When I was supported by my work as an attorney, it was far easier to tell people “No” when they wanted me to do something outside the sphere of ministry God had given me (see 2 Corinthians 10:13-16). When I was a full-time pastor, however, there was a great temptation to do whatever people expected, regardless of my calling or the Lord’s will.

I found that another pitfall in full-time pastoral ministry was that it tended to separate me from the “real world” where most people were living. It was especially difficult to have meaningful contact with those who didn’t yet follow Christ.

Too often, pastors who go directly from college, to seminary, to full-time ministry end up secluded in an ivory-tower world, with experiences quite different from those faced by the people we are endeavoring to disciple and lead. While we try to encourage those in our flock to reach out to their unsaved friends and co-workers, our friends and co-workers are all church folks!

By glamorizing the importance of full-time ministry, we perpetuate a myth that has seriously weakened the church for many centuries now. Bob Hahn was trying to tell me that, in a sense, every Christian is supposed to be serving the Lord “full-time.” Even if we gain our livelihood through work at a secular job, we are to see it as a ministry—for we are working as unto the Lord (Colossians 3:22-24).

Paul told the Corinthians that everything he did was “for the sake of the gospel” (1 Corinthians 9:23). But sometimes that included working with his hands to make tents in order to support himself. Think of it: The mighty apostle was willing to be a manual laborer and small businessman at times, rather than beg for offerings!

I also love how Paul said the fragrance of Christ was supposed to be manifested through us “in every place” (2 Corinthians 2:14). He didn’t say believers should emit Christ’s fragrance just “in every church meeting,” or “every time we preach,” or “every time we lead worship.” No, his vision of “ministry” was much bigger than any of that.

Because of their detachment from everyday living, many “full-time” Christian leaders struggle to give their flock clear, practical instruction on how the gospel can be lived out in the marketplace. As a result, we give the faulty impression that ministry is something done mainly in church buildings.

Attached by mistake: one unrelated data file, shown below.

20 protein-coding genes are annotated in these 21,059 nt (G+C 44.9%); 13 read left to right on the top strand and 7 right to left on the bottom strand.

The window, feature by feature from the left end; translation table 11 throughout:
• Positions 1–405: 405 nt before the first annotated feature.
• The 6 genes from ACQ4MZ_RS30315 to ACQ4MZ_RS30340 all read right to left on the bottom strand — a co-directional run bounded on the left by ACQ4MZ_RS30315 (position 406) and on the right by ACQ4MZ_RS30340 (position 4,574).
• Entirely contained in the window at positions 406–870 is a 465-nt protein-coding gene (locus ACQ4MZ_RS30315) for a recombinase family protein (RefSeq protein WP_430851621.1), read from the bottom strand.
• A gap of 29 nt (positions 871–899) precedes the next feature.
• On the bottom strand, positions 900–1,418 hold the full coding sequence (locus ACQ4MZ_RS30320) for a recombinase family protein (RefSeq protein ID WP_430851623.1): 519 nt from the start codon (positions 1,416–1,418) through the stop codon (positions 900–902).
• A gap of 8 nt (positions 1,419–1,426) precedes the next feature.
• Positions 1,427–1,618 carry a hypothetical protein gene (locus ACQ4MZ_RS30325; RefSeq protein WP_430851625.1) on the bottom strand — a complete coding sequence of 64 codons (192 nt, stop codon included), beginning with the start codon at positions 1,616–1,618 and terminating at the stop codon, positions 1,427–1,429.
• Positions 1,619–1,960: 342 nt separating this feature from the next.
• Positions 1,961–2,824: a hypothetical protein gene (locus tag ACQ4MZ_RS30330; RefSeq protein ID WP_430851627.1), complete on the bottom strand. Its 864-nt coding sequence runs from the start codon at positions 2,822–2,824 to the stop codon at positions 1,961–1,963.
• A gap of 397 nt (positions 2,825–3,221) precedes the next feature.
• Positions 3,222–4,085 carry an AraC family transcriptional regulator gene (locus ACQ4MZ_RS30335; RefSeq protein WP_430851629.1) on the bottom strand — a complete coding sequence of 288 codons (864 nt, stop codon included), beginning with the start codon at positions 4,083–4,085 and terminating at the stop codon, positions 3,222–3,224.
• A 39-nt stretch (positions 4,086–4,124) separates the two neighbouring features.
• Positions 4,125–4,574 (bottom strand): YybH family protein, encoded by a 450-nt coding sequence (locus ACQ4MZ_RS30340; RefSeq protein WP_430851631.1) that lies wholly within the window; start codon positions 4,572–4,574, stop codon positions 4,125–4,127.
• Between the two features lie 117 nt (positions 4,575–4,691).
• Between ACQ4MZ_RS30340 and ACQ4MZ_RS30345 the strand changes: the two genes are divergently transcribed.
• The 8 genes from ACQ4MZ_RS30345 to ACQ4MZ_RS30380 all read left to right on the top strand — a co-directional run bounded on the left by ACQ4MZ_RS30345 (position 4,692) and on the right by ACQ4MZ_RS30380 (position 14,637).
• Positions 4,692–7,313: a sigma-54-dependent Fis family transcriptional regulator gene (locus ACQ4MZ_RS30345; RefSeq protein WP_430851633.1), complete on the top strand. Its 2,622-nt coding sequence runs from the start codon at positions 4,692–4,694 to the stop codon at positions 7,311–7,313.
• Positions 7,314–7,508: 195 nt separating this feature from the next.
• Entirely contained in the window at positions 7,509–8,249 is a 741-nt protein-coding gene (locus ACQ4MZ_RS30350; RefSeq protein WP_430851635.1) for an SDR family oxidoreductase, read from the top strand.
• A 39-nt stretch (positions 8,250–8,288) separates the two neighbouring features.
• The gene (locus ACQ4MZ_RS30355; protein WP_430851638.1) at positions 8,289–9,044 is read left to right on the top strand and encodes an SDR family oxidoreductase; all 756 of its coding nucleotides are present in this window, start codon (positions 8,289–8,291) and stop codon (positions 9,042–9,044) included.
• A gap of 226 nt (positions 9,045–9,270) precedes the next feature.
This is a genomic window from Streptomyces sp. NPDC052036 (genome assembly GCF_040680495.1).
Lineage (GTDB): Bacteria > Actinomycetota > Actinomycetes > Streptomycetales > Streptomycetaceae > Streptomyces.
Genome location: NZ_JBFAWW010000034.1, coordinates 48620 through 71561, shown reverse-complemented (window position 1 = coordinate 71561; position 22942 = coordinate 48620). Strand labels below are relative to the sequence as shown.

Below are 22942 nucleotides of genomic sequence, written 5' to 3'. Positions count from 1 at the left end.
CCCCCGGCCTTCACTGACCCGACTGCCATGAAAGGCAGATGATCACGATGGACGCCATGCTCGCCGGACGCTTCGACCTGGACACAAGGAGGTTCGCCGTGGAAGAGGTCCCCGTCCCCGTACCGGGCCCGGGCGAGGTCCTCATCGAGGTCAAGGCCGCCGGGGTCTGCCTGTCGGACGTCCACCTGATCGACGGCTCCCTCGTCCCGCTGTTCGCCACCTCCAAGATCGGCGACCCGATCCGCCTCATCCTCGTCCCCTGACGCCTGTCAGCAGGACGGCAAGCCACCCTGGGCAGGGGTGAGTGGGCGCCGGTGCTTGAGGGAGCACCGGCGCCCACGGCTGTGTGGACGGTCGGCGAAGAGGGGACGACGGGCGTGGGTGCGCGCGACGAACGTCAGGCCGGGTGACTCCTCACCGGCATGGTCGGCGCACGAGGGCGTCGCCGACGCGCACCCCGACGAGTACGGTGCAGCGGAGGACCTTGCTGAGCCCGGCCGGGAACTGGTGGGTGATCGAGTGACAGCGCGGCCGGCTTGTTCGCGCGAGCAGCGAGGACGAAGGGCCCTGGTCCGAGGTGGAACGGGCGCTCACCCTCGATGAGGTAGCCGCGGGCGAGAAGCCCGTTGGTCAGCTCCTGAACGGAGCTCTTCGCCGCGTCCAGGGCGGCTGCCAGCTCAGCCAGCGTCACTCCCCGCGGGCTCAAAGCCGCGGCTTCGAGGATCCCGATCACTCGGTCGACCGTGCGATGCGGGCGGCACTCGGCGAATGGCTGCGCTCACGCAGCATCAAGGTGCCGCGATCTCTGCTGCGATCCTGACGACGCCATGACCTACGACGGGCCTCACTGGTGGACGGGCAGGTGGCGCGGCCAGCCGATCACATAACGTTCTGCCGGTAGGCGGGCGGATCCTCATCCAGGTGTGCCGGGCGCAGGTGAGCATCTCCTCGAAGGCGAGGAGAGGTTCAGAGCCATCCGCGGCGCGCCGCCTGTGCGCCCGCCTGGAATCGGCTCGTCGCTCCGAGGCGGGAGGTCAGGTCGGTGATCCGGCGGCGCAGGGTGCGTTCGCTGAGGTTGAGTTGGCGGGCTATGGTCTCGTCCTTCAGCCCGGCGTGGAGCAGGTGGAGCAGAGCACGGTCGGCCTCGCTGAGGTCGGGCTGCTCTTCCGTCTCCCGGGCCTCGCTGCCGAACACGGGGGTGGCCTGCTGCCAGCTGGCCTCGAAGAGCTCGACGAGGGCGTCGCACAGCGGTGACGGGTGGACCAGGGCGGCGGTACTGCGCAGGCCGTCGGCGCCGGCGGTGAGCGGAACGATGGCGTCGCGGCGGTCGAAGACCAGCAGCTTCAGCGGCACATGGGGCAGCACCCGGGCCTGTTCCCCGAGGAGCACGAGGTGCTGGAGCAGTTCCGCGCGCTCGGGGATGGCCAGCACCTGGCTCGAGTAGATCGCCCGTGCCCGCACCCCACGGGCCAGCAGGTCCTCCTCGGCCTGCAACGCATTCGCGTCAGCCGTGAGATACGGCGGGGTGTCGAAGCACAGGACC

It’s time to regain the perspective that every Christian is called to be a minister. Our ministry began the day were saved, because that’s when Jesus ordained us to serve Him and bear fruit for His kingdom (John 15:16).

If you are being obedient the Lord full-time, you ARE in full-time ministry—no matter whether a church gives you a paycheck or not. You have the great privilege and opportunity to minister to people every day and in every place—whether in office buildings, banks, construction sites, grocery stores, gas stations, restaurants, neighborhoods, athletic fields, schools, and in every other place where people are found.

So what are you waiting for? If you are committed to full-time availability to God, your full-time ministry has already begun!

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Luggage or Baggage? A Critical Distinction

LuggageYesterday I went to the local flea market in search of some new luggage. Perhaps that sounds like an insignificant event, but it was an exhilarating experience for me. Why? Because new luggage is a declaration of my intention to go someplace!

If you’re stuck and immobilized, there’s no need for luggage. The only reason you need luggage is if you have a vision to travel!

I’ll admit, at this point I can’t honestly tell you where I’m going. But the exact destination isn’t the issue here. It’s all about mobility, fresh vision, and getting unstuck.

I sense God stirring a vision I first had in my mid-twenties—to play a role in filling the earth with the glory of the Lord (Habakkuk 2:14). Pursuant to that vision, purchasing new luggage is a step of faith and a prophetic declaration. It’s a statement of my renewed desire to fulfill God’s purposes in my life.

Ironically, I’ve also been thinking of another word, baggage, which is often used as a synonym for luggage. Although the two words can mean the same, baggage has some very negative connotations: “things that impede or encumber one’s freedom, progress, development, or adaptability.”

While luggage is all about vision for the future, baggage is focused on our failures and frustrations in the past. We’ve all been encumbered by unwanted baggage at one time or another. The baggage may be from past sins or failures, broken relationships or shattered dreams—or anything else we allow to weigh us down and impede or progress.

Luggage is symbolic of our availability to go where God sends us. Baggage, in contrast, involves whatever “stuff” is slowing us down from running the race set before us (Hebrews 12:1-2).

If you’re like me, you probably have some baggage you’re not even aware of. Ask God to search your heart, my friend. Lay aside the baggage, and go shopping for some new luggage.

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Wholly Available?

Lately I’ve been thinking of an old chorus we used to sing 30 years ago in our church in Columbus, Ohio:

“Here I am, wholly available. As for me, I will serve the Lord.”